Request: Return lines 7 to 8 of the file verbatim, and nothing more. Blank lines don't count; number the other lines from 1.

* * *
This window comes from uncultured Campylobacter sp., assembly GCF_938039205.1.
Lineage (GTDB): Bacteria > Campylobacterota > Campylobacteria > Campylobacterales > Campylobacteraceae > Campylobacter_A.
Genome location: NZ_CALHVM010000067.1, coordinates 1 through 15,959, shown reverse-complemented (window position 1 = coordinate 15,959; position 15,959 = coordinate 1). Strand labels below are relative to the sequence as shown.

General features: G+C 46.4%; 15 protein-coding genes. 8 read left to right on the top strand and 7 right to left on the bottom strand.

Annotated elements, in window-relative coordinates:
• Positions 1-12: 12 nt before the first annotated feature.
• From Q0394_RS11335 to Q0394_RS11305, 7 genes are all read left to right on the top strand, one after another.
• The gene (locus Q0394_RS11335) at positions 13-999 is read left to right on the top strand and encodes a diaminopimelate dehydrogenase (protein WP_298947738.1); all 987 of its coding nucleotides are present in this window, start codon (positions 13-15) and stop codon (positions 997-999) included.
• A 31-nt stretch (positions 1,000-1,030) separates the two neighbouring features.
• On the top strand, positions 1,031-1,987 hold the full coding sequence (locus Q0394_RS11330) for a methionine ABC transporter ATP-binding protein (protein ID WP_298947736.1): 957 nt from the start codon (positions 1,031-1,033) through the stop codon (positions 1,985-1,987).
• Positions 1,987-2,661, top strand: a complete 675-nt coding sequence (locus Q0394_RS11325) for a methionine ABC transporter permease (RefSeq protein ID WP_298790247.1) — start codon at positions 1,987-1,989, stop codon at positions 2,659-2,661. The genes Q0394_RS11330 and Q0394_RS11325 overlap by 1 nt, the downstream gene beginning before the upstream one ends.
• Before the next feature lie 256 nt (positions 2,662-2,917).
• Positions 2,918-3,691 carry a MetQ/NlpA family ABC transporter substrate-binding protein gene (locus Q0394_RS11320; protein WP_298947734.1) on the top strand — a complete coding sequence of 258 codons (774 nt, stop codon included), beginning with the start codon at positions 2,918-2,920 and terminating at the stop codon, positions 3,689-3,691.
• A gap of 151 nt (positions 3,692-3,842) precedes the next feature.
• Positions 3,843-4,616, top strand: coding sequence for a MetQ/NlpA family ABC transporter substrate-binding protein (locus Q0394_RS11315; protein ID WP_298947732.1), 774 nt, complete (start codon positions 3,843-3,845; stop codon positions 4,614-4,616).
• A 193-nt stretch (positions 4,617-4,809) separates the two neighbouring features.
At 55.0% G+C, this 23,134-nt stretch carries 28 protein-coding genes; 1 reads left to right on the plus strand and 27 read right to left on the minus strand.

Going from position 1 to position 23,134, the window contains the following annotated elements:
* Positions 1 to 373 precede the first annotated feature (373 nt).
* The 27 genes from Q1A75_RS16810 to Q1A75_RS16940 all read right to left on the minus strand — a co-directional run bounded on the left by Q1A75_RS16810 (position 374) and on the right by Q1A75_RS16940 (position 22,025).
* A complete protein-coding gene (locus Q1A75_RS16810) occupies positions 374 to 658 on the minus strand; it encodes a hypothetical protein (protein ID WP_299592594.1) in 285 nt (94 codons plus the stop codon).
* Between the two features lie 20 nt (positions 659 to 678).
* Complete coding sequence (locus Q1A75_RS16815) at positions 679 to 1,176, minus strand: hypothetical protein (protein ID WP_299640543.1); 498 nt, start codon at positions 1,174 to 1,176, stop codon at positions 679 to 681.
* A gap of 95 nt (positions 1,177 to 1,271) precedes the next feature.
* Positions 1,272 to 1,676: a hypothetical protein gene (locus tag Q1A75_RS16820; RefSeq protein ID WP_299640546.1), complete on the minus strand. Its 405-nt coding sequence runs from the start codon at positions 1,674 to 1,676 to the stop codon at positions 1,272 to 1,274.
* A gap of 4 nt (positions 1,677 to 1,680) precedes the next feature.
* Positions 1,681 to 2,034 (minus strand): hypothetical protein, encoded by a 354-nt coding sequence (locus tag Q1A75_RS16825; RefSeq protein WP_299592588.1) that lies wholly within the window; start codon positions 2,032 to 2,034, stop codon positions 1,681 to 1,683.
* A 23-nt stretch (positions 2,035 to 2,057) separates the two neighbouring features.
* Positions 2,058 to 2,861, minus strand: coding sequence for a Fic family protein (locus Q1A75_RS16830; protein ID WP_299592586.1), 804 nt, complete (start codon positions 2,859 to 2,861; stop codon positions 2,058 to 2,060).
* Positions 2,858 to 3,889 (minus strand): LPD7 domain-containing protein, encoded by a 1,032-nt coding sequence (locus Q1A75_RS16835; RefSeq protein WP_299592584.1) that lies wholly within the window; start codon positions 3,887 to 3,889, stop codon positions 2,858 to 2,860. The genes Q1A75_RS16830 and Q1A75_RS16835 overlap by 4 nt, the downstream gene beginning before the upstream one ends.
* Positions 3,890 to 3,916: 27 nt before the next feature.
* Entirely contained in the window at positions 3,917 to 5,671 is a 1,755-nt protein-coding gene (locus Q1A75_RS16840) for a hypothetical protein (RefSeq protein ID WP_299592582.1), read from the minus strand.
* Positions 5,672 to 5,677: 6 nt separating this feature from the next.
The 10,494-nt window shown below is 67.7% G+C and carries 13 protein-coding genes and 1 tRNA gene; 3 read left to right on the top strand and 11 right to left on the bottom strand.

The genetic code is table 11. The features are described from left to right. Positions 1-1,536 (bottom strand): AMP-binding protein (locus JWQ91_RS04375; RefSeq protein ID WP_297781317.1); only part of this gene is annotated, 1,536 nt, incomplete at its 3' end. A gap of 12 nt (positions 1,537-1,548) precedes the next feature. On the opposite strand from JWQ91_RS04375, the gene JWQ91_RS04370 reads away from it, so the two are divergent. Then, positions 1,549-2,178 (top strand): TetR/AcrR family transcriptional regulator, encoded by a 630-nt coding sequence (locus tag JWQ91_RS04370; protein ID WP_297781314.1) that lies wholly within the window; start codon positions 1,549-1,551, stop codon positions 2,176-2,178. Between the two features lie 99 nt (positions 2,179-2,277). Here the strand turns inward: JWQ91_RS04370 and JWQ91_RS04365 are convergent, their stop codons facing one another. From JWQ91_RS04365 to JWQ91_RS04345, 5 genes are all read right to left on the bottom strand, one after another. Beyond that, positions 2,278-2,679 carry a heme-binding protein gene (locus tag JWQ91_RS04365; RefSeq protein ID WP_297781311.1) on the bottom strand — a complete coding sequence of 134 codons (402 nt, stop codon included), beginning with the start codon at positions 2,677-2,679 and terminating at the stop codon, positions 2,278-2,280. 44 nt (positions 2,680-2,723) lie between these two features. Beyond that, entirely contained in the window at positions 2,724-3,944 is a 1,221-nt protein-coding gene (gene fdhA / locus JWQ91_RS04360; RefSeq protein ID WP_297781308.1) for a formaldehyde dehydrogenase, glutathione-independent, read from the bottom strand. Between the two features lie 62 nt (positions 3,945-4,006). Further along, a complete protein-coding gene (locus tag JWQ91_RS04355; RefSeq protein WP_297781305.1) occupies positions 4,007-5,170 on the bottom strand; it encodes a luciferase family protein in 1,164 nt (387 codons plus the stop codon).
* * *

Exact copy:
• From Q0394_RS11335 to Q0394_RS11305, 7 genes are all read left to right on the top strand, one after another.
• The gene (locus Q0394_RS11335) at positions 13-999 is read left to right on the top strand and encodes a diaminopimelate dehydrogenase (protein WP_298947738.1); all 987 of its coding nucleotides are present in this window, start codon (positions 13-15) and stop codon (positions 997-999) included.